I did get a couple of things right from the start. I used fresh lime juice and Cuban rum. Havana Club Anejo Blanco just happened to be the "house rum" if you will, but it couldn't have been more fitting...
So, what is this drink? Where did I encounter it? By happenstance I came across it in one of my books and it piqued my interest. It's mere name enticed me. The ingredients as well sounded up my alley but it was the name that drew me in. At that time although I had several drink books I only considered one to be a serious book. Charles Schumann's American Bar was that book and therein was this drink (along with many others which haven't borne nearly as much repetition of imbibetude.) This is the drink that really opened up my repertoire and broadened my horizons beyond Sidecar-at-home/Manhattan-when-out. From before my time and before your time, the booze-cruising tourist trap libation, from "Where the wet begins", (it's Kismet!) I give you:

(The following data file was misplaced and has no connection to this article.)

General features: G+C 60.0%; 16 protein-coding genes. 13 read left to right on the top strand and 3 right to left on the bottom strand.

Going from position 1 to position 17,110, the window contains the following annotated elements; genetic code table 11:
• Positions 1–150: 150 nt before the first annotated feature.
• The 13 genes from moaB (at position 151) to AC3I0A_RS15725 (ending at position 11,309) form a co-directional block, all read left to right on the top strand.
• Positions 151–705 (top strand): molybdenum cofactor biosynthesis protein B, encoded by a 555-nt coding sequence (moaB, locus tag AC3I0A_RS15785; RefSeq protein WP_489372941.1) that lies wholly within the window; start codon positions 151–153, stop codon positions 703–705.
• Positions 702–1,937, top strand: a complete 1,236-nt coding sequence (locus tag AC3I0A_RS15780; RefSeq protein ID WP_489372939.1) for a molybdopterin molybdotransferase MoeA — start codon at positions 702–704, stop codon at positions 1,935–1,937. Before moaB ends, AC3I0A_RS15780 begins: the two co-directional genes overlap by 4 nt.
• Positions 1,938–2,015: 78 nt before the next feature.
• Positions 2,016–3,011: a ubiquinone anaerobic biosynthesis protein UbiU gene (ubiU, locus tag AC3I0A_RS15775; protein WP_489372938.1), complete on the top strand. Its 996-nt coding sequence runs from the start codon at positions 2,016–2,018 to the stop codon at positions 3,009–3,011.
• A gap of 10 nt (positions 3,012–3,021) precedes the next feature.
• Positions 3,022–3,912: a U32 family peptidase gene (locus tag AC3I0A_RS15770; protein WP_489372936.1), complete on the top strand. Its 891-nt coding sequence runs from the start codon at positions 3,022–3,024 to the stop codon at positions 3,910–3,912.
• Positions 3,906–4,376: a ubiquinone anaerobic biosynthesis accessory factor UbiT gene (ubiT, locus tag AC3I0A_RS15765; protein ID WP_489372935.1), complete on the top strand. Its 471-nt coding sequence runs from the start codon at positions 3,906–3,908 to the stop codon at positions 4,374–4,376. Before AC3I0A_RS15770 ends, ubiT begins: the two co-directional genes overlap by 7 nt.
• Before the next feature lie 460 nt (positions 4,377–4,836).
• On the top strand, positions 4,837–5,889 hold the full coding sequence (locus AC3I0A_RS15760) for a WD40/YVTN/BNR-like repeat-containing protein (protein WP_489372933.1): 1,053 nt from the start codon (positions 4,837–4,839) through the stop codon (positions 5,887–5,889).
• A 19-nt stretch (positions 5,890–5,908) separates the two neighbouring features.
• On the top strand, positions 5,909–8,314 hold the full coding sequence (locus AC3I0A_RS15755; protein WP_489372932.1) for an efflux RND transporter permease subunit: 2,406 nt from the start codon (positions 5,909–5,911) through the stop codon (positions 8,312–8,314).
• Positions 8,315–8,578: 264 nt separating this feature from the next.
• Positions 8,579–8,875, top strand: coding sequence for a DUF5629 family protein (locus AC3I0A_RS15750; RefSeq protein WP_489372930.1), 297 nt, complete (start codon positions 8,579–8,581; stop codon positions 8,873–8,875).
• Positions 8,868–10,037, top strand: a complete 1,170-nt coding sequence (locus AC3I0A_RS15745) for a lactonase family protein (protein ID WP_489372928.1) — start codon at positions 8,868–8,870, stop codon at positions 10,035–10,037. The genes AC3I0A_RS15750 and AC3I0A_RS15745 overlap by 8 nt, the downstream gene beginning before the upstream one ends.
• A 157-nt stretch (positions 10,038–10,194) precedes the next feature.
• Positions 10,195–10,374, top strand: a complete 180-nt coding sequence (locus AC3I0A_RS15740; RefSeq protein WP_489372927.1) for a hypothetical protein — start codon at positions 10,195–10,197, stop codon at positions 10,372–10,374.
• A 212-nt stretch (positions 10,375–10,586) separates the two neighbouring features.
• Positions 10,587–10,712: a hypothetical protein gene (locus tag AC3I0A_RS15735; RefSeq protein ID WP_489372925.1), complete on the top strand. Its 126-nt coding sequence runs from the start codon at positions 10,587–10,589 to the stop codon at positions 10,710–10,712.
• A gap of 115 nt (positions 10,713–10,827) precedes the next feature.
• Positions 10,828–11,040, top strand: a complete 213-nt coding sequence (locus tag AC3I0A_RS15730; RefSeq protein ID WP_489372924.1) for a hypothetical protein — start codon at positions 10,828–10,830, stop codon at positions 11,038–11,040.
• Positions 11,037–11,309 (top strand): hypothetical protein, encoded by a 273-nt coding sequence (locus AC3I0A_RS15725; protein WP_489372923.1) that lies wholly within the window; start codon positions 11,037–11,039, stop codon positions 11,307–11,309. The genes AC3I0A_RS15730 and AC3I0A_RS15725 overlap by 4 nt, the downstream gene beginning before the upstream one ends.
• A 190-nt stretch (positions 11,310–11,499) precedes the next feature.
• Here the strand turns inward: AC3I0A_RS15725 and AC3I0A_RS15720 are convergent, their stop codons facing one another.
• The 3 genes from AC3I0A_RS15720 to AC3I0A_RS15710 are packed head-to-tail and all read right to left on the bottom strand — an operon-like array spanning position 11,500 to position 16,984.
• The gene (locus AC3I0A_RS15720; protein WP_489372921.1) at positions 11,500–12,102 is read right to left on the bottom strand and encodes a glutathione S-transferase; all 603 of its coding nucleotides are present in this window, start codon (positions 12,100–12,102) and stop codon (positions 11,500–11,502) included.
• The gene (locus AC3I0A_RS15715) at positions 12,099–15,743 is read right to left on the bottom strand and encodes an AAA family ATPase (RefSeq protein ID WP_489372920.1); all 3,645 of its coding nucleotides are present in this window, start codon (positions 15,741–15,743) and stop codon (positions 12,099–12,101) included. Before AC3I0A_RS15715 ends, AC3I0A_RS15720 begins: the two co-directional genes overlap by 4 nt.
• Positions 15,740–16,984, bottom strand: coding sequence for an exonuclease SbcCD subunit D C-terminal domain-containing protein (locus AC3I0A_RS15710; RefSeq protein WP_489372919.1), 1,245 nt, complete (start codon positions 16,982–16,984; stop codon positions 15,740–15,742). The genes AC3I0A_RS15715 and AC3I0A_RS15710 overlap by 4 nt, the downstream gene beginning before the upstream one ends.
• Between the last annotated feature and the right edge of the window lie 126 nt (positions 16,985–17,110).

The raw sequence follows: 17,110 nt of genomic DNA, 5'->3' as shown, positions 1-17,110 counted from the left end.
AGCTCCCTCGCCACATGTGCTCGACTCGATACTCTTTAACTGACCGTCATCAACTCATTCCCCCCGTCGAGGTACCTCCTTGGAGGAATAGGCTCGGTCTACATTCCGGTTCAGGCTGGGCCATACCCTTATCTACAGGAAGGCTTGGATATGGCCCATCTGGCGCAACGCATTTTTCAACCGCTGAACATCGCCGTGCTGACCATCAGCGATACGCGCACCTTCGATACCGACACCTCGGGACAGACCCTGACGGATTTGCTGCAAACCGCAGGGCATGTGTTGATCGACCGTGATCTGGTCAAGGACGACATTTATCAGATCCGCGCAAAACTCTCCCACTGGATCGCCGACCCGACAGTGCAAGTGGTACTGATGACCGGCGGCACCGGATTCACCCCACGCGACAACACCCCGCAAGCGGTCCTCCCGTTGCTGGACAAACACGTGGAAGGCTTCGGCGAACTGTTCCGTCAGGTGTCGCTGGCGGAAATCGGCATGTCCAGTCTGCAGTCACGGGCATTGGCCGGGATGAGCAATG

The Sloppy Joe
0.5 oz lime juice
0.5 tsp triple sec
0.5 tsp grenadine
0.75 oz dry vermouth
0.75 oz white rum
Shake; Strain; Up. Let your world expand.
Sunday, February 09, 2014
Sunday, January 19, 2014
It's January. It's time to simplify. Our host Joel at Southern Ash has given us the theme of highballs for this months Mixology Monday. I could give you a tasty recipe using that bottle of Captain Morgan Spiced you got for Christmas from some well-meaning soul. I could do that but instead I'll climb a mountain of crushed ice and party with a penguin. Behold!
- JWray & Ting
- 2oz JWray
- 6oz Ting soda
- Build over ice
Simple yet effective.
Cheers and be well!